Hairy Wood Ants (Formica lugubris) photographic project
Over the last few years I been involved working on a project around county Tipperary,Ireland involving photographing nests of Irish Wood Ants (Formica lugubris), this has been one of the most interesting photo project I have ever worked on.
The images in this post are captured between 2014 and 2017 ….
These Ants are on the international endangered species list and exist in locations that are kept reasonably private, just to find and get to see these nests themselves is a task and an amazing feeling.
When you get closer to the nests for the first time you will notice just how large they are (3 feet off the ground) and how many Ants that each colony contains, each nest can hold tens of thousands of Ants, the entire surface of the nest is on the move with Ants coming and going from small entrance holes. This flow of movement is 24 hours long during the months that the Ants are active.
They create a clear trail through the woods as they clear a path, traveling both outwards from the nest and returning again with food for the Queen Ant living deep in the ground under the nest itself.
It is thought she lives in a protected area some two meters underground.
In order to protect themselves and nest with its queen, they can shoot out acid some four feet from their bodies.
I will be working on this project most of this summer and look forward to each return, watching these wonderful Wood Ants is an amazing experience and working around them with a camera is great fun.
In the bleak midwinter
By Christina Rossetti
In the bleak midwinter, frosty wind made moan,
Earth stood hard as iron, water like a stone;
Snow had fallen, snow on snow, snow on snow,
In the bleak midwinter, long ago.
Our God, Heaven cannot hold Him, nor earth sustain;
Heaven and earth shall flee away when He comes to reign.
In the bleak midwinter a stable place sufficed
The Lord God Almighty, Jesus Christ.
Enough for Him, whom cherubim, worship night and day,
Breastful of milk, and a mangerful of hay;
Enough for Him, whom angels fall before,
The ox and ass and camel which adore.
Angels and archangels may have gathered there,
Cherubim and seraphim thronged the air;
But His mother only, in her maiden bliss,
Worshipped the beloved with a kiss.
What can I give Him, poor as I am?
If I were a shepherd, I would bring a lamb;
If I were a Wise Man, I would do my part;
Yet what I can I give Him: give my heart.
Our local woodlands in September begin to fill with many kinds of fungi, its an almost magical sight, they make great subjects for Macro photography. You need to be happy getting down into the damp and muddy forest floor but the results can be well worth the effort.
Here are some basic facts about Fungi …..
Mushroom Magic and Folklore
Go for a walk in the woods on any given summer day, and you’ll see fungi galore popping up, nestled in amongst the ferns and trees. After a rainstorm, peek out in your backyard and you may see tiny spores beginning to sprout in the grass, forming what’s known as a fairy ring. Mushrooms grow in all shapes and sizes and colors, and – depending on where you live – you might find some that are conducive to magical practice.
It is important to note that unless you are absolutely positive about the type of mushroom you have picked, you should never ingest it or take it internally. There are many toxic mushrooms which look similar to edible ones – if you’re unsure about what you have found, check with a naturalist or other mushroom expert.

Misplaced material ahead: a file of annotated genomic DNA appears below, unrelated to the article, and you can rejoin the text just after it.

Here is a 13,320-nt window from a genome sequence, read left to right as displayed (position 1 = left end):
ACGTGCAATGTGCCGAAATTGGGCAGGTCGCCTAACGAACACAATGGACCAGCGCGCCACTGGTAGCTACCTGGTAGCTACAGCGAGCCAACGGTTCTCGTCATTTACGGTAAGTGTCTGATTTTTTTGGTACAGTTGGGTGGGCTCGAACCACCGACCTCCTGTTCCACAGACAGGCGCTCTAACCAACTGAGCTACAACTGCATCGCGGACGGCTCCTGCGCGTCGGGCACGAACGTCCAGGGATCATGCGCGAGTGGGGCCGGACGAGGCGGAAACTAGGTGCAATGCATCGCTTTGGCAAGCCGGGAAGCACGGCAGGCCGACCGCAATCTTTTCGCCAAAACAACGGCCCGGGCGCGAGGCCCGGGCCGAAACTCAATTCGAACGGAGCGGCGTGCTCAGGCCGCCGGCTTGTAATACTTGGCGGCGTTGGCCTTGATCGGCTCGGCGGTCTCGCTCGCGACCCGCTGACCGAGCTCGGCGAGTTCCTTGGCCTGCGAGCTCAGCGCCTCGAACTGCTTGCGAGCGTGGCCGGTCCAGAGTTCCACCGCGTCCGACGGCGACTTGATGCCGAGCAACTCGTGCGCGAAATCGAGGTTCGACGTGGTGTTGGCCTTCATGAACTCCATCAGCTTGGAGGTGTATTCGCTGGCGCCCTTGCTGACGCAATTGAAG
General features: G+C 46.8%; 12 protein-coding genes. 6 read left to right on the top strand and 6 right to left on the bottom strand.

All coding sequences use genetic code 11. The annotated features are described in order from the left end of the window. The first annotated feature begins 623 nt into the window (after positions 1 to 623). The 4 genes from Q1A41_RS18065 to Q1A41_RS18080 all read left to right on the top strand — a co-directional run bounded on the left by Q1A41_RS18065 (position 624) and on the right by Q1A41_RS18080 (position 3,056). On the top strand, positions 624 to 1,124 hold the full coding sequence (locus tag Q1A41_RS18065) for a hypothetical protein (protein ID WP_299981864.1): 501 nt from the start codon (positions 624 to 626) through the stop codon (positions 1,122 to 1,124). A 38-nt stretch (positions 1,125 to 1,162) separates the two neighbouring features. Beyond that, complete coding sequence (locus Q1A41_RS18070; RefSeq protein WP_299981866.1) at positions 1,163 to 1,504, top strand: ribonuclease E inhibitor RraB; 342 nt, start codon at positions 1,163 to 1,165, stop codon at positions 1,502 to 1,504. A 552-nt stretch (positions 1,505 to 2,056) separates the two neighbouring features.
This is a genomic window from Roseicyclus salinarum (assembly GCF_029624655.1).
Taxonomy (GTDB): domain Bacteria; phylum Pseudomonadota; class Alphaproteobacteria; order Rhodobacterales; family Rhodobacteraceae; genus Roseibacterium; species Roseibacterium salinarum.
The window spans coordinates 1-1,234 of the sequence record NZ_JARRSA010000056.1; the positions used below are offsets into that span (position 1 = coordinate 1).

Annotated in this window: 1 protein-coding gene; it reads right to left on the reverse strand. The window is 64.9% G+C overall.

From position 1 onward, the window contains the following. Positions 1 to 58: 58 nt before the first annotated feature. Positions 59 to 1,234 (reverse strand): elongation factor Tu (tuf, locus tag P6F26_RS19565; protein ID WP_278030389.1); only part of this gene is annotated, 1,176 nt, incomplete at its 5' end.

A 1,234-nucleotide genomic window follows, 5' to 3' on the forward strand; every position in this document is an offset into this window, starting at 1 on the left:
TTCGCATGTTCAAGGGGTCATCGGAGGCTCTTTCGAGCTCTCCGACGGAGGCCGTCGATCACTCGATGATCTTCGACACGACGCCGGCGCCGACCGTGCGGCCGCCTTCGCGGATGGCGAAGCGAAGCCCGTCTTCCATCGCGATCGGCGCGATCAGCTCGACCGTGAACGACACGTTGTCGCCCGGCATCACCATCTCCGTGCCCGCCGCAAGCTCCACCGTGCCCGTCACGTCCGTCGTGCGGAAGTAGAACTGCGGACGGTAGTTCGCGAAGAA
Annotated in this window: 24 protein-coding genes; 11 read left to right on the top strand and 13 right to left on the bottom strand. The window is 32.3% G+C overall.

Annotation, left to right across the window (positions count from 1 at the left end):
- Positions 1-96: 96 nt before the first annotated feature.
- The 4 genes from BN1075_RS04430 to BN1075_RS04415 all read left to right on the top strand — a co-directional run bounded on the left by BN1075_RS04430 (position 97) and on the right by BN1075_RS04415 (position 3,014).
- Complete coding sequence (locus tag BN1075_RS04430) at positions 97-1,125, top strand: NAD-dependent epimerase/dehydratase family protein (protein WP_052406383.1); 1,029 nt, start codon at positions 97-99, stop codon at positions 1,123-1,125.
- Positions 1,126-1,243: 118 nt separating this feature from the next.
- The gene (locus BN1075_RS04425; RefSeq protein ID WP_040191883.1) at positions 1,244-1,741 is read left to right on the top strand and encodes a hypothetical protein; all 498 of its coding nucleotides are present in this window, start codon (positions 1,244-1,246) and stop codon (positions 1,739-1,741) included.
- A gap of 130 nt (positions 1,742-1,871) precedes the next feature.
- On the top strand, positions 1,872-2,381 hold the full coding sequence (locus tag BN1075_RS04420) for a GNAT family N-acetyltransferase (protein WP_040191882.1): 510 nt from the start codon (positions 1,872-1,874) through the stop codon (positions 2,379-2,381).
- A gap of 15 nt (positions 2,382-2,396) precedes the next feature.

That having been said, there are a number of folk magic uses for mushrooms, and you can incorporate these at a symbolic level, rather than actually ingesting them. Let’s take a look at some of the legends and myths about mushrooms from around the world.
In many areas, the appearance of a ring of mushrooms on the ground is cause for either rejoicing or alarm. In Great Britain, these circles are known as fairy rings – and they are where the Fae come to dance and frolic after a rainstorm. However, like many other locations associated with faeries, humans who dare to enter such a ring may find themselves asleep for a hundred years, or worse yet, whisked off to the land of the wee folk, never to return.
In Holland, these rings are believed to be left when the Devil sets down his milk churn – once he picks it up, there’s a big circle left in the grass. In some countries, such as France and Austria, these rings are associated with sorcery and malevolent magic, and travelers are well-advised to steer clear of them.
Vance Randolph says in his book Ozark Magic and Folklore that in many parts of the Ozarks, it is believed that “mushrooms must be gathered when the moon is full – gather ’em at any other time and they will be unpalatable, or perhaps even poisonous.” He adds that it is said that mushrooms growing in an orchard where apple trees are in bloom are always edible.
One of the best known mushrooms, at least in European culture, is the red-and-white Fly Agaric. This mushroom appears often in illustrations of fairy tales – you might see a gnome or a fairy perched on top of one. Experts believe that the Fly Agaric was used as a hallucinogenic by northern European shamans and religious leaders. Interestingly, it contains two toxins that reduce the body’s response to fear stimulus, so it may have been ingested by warriors prior to battle. In central Europe, the Fly Agaric is associated with the Yule season, and there is a theory that Santa Claus’ red and white suit originated in the colors of this magical mushroom.
In ancient Egypt, mushrooms were a rare delicacy indeed. They were associated with immortality, and as such, only royalty could consume them – because, after all, royal persons were descended from the Egyptian gods themselves. Hieroglyphs found in Egypt indicate that mushrooms were being consumed with meals as long as 4,500 years ago.
In China and Japan, mushrooms were associated with longevity and strength – partly because some of the most popular mushrooms that grew there were known for stimulating the immune system. Shiitake and maitake mushrooms, in particular, have been used in herbal remedies for centuries.